“There were talks with Visit Saudi but in the end no contract was signed. It was a storm in a tea cup,” said Gianni Infantino, referring to the reaction from Australia and New Zealand.
The 2023 FIFA Women’s World Cup in Australia and New Zealand will not be sponsored by Saudi Arabian tourism, the president of the International Football Federation (FIFA) said on Thursday.
“There were talks with Visit Saudi, but in the end no contract was signed,” Gianni Infantino told a news conference after being re-elected FIFA president at the institution’s 73rd congress in the Rwandan capital, Kigali.
“It was a storm in a kettle,” Infantino added, referring to the February reaction from Australia and New Zealand to the announcement that the tournament, which runs from July 20 to August 20, could be sponsored by Saudi Arabia. . for the history of that country in terms of women’s rights.
The New Zealand Football Association said it was “shocked and disappointed” that FIFA had not consulted them.
“FIFA is an organization made up of 211 national federations, there is nothing wrong with accepting alliances from Saudi Arabia, China, the United States, Brazil or India,” Infantino defended, however.
The Australian and New Zealand soccer federations welcomed FIFA’s announcement.
“We welcome the clarification,” the Australian rules football leader said in a statement. “Equality, diversity and inclusion are very important commitments” for the Australian FA, James Johnson stressed.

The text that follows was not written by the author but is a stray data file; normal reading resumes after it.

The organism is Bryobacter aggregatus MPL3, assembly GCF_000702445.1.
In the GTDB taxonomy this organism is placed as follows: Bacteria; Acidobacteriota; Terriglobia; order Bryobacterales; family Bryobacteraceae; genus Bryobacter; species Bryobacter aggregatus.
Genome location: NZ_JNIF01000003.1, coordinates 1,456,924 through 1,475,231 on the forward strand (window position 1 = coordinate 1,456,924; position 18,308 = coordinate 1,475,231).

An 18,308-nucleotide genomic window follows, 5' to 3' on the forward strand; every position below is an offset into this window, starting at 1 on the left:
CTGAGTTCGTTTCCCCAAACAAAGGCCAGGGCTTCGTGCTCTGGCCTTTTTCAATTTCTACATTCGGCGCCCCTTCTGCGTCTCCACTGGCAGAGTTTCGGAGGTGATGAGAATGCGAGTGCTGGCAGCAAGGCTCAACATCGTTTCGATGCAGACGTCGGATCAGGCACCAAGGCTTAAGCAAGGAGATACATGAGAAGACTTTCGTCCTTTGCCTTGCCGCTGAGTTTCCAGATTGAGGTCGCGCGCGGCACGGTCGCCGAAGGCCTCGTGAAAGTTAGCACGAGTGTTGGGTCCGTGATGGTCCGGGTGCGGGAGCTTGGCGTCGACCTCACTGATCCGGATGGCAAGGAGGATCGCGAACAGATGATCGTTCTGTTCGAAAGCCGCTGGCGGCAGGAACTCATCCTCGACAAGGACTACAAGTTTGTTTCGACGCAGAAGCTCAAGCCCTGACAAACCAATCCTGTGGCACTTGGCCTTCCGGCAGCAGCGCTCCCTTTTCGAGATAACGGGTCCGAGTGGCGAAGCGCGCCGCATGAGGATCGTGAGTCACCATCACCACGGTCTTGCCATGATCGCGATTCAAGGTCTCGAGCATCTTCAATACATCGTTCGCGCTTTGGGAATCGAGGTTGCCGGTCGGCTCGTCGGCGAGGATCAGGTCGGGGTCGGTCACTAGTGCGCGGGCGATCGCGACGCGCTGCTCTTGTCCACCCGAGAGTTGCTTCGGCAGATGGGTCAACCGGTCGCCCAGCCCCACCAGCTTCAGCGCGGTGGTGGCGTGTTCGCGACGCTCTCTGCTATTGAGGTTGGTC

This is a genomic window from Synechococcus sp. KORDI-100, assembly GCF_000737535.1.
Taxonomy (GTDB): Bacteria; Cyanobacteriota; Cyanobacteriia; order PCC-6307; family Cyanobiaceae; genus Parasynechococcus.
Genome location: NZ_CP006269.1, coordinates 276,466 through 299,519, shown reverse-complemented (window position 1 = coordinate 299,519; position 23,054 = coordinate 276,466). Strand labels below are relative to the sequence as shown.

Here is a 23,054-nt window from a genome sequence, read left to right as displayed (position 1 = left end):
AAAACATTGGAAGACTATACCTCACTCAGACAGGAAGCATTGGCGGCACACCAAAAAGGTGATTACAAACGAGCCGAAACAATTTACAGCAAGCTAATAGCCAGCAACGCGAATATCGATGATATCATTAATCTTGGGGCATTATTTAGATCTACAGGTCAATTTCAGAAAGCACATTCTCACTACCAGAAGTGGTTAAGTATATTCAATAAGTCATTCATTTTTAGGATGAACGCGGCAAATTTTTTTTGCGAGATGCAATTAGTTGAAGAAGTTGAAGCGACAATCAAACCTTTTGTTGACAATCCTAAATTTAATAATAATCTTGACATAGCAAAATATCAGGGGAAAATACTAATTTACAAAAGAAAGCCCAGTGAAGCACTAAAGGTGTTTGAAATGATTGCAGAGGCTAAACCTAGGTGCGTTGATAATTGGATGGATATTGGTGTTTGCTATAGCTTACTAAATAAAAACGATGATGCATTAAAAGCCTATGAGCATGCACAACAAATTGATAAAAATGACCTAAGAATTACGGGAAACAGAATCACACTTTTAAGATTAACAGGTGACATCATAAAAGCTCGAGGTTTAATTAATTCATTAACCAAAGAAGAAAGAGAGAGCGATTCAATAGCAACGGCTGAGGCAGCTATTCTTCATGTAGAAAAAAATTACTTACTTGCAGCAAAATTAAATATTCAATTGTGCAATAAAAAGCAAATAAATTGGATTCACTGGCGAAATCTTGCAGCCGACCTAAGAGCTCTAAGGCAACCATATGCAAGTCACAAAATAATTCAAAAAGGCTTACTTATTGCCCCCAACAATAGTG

“We believe it is essential that all trade associations align with the vision and values of the tournaments in which they participate,” the New Zealand FA said.
In December, the UN Human Rights Council named Saudi Arabia one of the world’s top five countries for violating human rights, stressing that women are particularly vulnerable to abuse.
North Korea, Syria, Iran, Afghanistan and Saudi Arabia on the list of the biggest human rights violators
Women are victims of strong discrimination in Saudi Arabia, which the country explains with its special Islamic character which, according to the authorities, justifies a social and political order different from that of the rest of the world, the list points out.
The FIFA president said on Thursday that bonuses to players and compensation to clubs related to the Championship The 2023 World Cup had tripled to $152 million (143 million euros).
However, he stressed that television operators have not been interested in broadcasting the women’s World Cup: “If they offer us 100 million (dollars, 94 million euros) for the men’s World Cup, they offer us one million (dollars, 940 thousand euros ). ) or less for the women’s tournament, while broadcasters criticize FIFA for gender equality on the issue of bonuses”.
“They may offer 20% less or even 50% less, but not 100% lessWomen deserve more, much more, and we are here to fight alongside them,” she said.
In February, the Portuguese women’s team secured unprecedented qualification for the World Cup, where it is part of Group E with two-time world champions the United States, runners-up the Netherlands and Vietnam.